Skip to main content

Uss Alabama Battleship

Uss Alabama Battleship

Displacing more than 44,500 tons, the USS ALABAMA measures 680 feet from stem to stern, half as long as the Empire State Building is tall. Armed with nine, 16-inch guns in three turrets and 20, 5-inch, .38-caliber guns in 10 twin mounts, her main batteries could fire shells as heavy as a small car accurately for a distance of more than 20 miles.

Her steel side armor was a foot thick above the waterline, tapering to one half inch at the bottom. Her four propellers, each weighing more than 18 tons, could drive her through the seas at up to 28 knots, more than 32 miles per hour. Loaded with 7,000 tons of fuel oil, her range was about 15,000 nautical miles. The USS ALABAMA was built to fight.

By early 1942 the USS ALABAMA was desperately needed. The Allies had their hands full against the Axis powers in the Atlantic. In the Pacific, the United States was embroiled in a bloody slugfest with Japan, and was still reeling from the Dec. 7, 1941 disaster at Pearl Harbor. The USS ALABAMA saw 37 months of active duty during World War II, earning nine Battle Stars. The “Mighty A” as she came to be known, safely carried her crew throughout the Atlantic and Pacific Ocean campaigns, and never suffered any casualties or significant damage due to enemy fire. After the war, she was mothballed on Puget Sound at Bremerton, Wash., in 1947.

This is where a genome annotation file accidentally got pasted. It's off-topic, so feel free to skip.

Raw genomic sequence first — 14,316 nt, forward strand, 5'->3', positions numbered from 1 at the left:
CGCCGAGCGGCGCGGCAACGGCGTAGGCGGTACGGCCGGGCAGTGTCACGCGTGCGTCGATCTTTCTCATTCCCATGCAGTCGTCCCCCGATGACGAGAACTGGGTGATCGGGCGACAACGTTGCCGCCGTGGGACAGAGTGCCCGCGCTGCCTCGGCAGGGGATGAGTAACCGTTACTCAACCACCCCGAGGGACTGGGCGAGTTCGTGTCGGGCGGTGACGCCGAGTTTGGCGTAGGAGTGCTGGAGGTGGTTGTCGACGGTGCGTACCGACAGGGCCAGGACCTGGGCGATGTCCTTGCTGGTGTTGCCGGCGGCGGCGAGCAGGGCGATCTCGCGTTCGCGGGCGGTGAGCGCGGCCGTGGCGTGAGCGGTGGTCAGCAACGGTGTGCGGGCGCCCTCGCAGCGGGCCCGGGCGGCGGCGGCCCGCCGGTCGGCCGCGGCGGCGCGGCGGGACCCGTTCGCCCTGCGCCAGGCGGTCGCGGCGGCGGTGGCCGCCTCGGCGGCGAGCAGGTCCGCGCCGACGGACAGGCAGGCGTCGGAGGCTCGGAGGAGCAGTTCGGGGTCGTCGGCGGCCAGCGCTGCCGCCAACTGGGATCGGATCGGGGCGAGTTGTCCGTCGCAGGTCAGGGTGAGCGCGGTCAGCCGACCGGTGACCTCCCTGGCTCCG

On Jan. 9, 1965, the “Mighty A” was opened to the public as an independent agency of the state of Alabama. Since then, more than 13 million visitors have trod her decks and stood in awe of her majestic presence. The submarine USS DRUM, a World War II veteran with 12 Battle Stars, joined the USS ALABAMA on July 4, 1969.

History meets heroism, from World War II to Iraqi Freedom, at one of America’s finest military parks. Here at Battleship Memorial Park guests can walk the decks of a mighty battleship. Go below in a World War II submarine. View cockpits of combat aircraft, tanks, a Vietnam River Patrol Boat, and a plane like the one flown by the Tuskegee Airmen.

We hope you enjoy our work.

Please support this magazine of trusted historical writing, now in its 75th year, and the volunteers that sustain it with a donation to American Heritage.